Balancing The New-Age Sales And Marketing Relationship

Author

Mike Templeman, Contributor

September 4, 2015

Marketing technology is growing at a rapid rate. And that growth is causing it to infringe on the areas of the funnel that used to be the domain of the sales team. For instance, a remarketing campaign can continue to market to a potential customer even after the sales person has initiated contact. Similarly, marketing automation is also a technology that continues to touch the client, through email campaigns, even after the sales team has laid claim to them.

Because of this blurring of the lines between these two groups, there can often be some feelings hurt or toes stepped on. But the advancement of marketing technology doesn’t appear to be slowing and, if anything, will continue to automate processes that at one point were the within the sales team’s responsibilities.

To avoid conflicts and ensure a happy relationship between sales and marketing, some companies are coming up with ingenious ways of managing the two groups. One such company is Weave, a SaaS communications platform focused on verticals with high-touch customer service, relationship building, and revenue generating needs. Their Vice President of Marketing, Deon Lewis was kind enough to sit down with me and discuss how his team is tackling this common issue.

Deon spent 20+ years in both smaller and multi-national ad agencies in Atlanta, San Francisco, and Salt Lake City before joining Weave.

Setting Expectations And Putting It In Writing

Deon’s background in agency work taught him the benefits of getting an agreement in writing. Whenever there are vagaries, one party usually has an uneven view of the relationship. To avoid this happening with his marketing department and the company’s sales department, he established a service level agreement between the two groups.

In this contract they stipulated how many leads the sales team would need, what quality the leads would need to be, and how the sales team would properly handle these leads in order to achieve the best possible conversion rates.

By having this in writing, there is always a document that both groups can refer back to whenever there is a disagreement or question on the process for lead handling and lead generation.

Sharing Information Freely

The next thing Deon did was ensure that had a liaison between the two groups. In fact, the member of his team that interacts with the sales group is themselves a former sales agent. So, they have insights into both departments.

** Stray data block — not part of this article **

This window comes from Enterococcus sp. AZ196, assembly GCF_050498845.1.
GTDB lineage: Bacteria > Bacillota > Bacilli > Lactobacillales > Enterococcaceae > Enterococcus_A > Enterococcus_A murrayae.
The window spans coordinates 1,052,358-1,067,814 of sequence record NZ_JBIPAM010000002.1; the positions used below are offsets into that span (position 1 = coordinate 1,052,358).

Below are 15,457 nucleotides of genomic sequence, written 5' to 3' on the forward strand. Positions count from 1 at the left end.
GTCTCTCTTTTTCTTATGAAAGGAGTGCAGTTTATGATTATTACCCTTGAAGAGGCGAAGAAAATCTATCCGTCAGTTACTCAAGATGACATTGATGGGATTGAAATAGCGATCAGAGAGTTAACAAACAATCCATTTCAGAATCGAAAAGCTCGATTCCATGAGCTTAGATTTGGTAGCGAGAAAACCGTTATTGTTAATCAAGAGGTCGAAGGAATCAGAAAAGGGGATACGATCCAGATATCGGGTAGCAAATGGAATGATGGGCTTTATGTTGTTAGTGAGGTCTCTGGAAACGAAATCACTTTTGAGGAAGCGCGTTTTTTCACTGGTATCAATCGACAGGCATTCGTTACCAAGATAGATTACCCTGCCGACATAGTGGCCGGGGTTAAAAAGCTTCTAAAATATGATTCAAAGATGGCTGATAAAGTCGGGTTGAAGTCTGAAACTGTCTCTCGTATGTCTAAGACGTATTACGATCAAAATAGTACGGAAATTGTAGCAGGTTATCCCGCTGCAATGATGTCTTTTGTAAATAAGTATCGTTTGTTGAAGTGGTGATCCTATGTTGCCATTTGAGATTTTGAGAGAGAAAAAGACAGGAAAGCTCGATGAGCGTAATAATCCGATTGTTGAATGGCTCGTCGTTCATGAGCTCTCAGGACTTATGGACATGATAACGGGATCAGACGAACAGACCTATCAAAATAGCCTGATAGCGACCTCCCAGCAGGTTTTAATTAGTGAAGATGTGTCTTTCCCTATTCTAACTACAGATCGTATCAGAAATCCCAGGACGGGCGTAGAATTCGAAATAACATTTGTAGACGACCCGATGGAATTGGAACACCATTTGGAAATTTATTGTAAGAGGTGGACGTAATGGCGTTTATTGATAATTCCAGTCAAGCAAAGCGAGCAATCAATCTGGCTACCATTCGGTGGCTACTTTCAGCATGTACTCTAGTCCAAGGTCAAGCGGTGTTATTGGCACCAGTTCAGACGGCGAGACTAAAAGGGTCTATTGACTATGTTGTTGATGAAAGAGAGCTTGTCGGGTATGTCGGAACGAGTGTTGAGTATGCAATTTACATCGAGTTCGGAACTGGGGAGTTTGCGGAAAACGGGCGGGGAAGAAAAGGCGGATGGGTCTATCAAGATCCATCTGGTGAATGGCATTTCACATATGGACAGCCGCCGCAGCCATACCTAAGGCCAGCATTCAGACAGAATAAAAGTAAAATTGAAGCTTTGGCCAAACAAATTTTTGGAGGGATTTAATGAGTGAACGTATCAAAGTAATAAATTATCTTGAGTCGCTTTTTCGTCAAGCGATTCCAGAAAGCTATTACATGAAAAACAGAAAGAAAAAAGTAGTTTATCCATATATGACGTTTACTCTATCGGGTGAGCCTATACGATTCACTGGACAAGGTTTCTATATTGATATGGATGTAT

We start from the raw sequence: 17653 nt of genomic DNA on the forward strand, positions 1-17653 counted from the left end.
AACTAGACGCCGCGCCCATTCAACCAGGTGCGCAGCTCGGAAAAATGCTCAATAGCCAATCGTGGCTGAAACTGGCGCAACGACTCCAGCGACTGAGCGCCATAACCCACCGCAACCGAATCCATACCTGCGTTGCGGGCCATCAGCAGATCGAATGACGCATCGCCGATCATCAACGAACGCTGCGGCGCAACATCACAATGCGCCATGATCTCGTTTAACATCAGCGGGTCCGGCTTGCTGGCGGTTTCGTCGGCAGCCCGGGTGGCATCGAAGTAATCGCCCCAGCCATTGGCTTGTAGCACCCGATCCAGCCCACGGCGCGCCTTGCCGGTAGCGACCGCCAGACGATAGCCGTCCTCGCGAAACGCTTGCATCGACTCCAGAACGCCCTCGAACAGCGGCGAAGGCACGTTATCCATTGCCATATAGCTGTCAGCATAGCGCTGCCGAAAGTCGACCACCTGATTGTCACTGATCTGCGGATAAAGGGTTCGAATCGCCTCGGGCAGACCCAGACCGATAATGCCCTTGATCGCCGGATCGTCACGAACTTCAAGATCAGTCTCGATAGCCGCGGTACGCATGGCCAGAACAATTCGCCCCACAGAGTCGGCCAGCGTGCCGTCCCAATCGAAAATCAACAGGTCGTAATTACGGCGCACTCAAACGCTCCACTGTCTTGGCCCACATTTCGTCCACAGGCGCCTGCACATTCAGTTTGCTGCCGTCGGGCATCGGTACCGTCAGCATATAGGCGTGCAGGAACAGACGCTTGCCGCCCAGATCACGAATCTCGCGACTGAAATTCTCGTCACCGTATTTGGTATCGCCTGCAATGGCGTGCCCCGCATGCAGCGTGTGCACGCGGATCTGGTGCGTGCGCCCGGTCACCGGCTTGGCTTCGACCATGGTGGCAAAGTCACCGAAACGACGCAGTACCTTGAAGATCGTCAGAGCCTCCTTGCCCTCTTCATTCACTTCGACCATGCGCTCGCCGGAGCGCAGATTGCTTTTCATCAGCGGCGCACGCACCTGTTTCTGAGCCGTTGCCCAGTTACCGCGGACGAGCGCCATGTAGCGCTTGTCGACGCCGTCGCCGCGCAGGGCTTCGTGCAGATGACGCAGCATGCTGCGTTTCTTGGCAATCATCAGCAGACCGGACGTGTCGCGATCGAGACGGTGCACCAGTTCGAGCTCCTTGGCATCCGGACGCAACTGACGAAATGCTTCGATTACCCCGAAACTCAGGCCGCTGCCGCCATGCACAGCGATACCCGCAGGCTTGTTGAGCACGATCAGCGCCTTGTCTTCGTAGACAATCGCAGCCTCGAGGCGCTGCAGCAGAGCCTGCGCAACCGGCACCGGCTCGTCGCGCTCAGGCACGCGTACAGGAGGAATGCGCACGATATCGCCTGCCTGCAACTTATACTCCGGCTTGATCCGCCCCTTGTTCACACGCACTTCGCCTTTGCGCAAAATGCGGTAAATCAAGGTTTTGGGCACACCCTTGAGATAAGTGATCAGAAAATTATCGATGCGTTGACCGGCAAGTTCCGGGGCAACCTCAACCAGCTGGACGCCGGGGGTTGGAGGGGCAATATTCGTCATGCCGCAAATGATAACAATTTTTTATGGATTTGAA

This allows the marketeering team to understand the challenges and needs of the sales team and have those needs communicated in a way that the marketing team can help alleviate them. They’ve also established set times for reporting and discussing the current status of both the marketing activities and the sales activities. These meetings are safe zones where information can be shared without the fear of conflict or argument.

A Trained Sales Team

Another step that Weave has instituted is the sharing of all marketing materials with the sales team. This ensures that when the sales team receives a lead and it contains a tag that describes the campaign it came from, the sales person will know what materials attracted that lead to the company and what they’re journey has been up to that point.

He also gives a lot of credit to a well-trained sales team and understands that they really are the critical point of contact for the client when it comes to a yes/no decision.  Therefore, he puts limits on his marketing team’s reach in order to avoid any unnecessary conflicts.

In Deon’s words:

“I think that the depth of marketing’s journey into the funnel needs to have its limits and they need to be clear. Because there is, and I believe always will be, the need for sales people who can intuitively take the information that can now be provided by marketing and turn that into a very conversational sale. It becomes more about marketing providing the right types of information to the market and then stepping back so that salespeople can identify what information the prospect feels is relevant to her/his needs and then use it to find common ground to have a conversation about the product and how it will help improve the life/work life of the prospect. “

Where Is Marketing Going?

I couldn’t help but pick Deon’s brain on the current state of marketing and how it compares to the “Mad Men” era, considering he’s already experienced over three decades of marketing evolution.

“What’s changed is consumers of products (B2C or B2B) can have greater insight and more to say about how they are marketed to. During the Mad Men era advertisers beat their chest about their products and people believed it.

Consumers now feel more empowered to decide what they will or won’t participate in, what they will believe or not believe, what they will allow or become an activist against.

What has stayed the same is that people still have the same needs, wants and desires they did back then and they may even be more intense. People are still people. Between their opportunities to be more in control and their intensity to have stuff, make life better or take advantage of technology there are even more opportunities for new and expanded products and services.”

Someone Always At The Wheel

As the sales and marketing technology landscapes continue to grow, it’s apparent that there will be times when the delineation of the two departments will become difficult to identify. However, as long as there are systems, and experienced individuals, in place to manage the relationship between to the two organizations, a company can experience harmony and a great deal of synergy between the efforts of sales and marketing.

This article was written by Mike Templeman from Forbes and was legally licensed through the NewsCred publisher network.


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